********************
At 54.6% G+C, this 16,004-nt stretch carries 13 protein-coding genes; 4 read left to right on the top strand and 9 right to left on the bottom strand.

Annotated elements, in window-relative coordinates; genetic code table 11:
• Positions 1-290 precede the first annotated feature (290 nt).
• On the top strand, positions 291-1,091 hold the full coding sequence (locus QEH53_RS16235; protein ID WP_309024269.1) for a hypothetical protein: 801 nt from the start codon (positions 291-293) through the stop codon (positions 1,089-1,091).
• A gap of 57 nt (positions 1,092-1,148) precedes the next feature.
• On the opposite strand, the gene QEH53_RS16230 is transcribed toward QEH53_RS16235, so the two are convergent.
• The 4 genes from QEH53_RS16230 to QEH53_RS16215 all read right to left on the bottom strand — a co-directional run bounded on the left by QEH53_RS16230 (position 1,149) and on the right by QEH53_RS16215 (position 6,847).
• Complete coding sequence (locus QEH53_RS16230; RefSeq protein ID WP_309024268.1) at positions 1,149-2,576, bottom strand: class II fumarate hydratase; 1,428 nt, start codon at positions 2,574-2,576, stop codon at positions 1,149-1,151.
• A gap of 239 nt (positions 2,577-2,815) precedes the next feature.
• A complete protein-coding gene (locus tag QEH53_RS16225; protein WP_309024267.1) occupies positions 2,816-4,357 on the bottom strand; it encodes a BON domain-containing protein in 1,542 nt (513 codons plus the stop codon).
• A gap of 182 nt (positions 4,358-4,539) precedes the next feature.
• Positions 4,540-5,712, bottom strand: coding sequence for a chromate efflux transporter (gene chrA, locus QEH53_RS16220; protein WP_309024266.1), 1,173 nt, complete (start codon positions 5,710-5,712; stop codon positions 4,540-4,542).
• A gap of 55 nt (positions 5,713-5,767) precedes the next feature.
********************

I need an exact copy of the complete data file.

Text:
At 54.6% G+C, this 16,004-nt stretch carries 13 protein-coding genes; 4 read left to right on the top strand and 9 right to left on the bottom strand.

Annotated elements, in window-relative coordinates; genetic code table 11:
• Positions 1-290 precede the first annotated feature (290 nt).
• On the top strand, positions 291-1,091 hold the full coding sequence (locus QEH53_RS16235; protein ID WP_309024269.1) for a hypothetical protein: 801 nt from the start codon (positions 291-293) through the stop codon (positions 1,089-1,091).
• A gap of 57 nt (positions 1,092-1,148) precedes the next feature.
• On the opposite strand, the gene QEH53_RS16230 is transcribed toward QEH53_RS16235, so the two are convergent.
• The 4 genes from QEH53_RS16230 to QEH53_RS16215 all read right to left on the bottom strand — a co-directional run bounded on the left by QEH53_RS16230 (position 1,149) and on the right by QEH53_RS16215 (position 6,847).
• Complete coding sequence (locus QEH53_RS16230; RefSeq protein ID WP_309024268.1) at positions 1,149-2,576, bottom strand: class II fumarate hydratase; 1,428 nt, start codon at positions 2,574-2,576, stop codon at positions 1,149-1,151.
• A gap of 239 nt (positions 2,577-2,815) precedes the next feature.
• A complete protein-coding gene (locus tag QEH53_RS16225; protein WP_309024267.1) occupies positions 2,816-4,357 on the bottom strand; it encodes a BON domain-containing protein in 1,542 nt (513 codons plus the stop codon).
• A gap of 182 nt (positions 4,358-4,539) precedes the next feature.
• Positions 4,540-5,712, bottom strand: coding sequence for a chromate efflux transporter (gene chrA, locus QEH53_RS16220; protein WP_309024266.1), 1,173 nt, complete (start codon positions 5,710-5,712; stop codon positions 4,540-4,542).
• A gap of 55 nt (positions 5,713-5,767) precedes the next feature.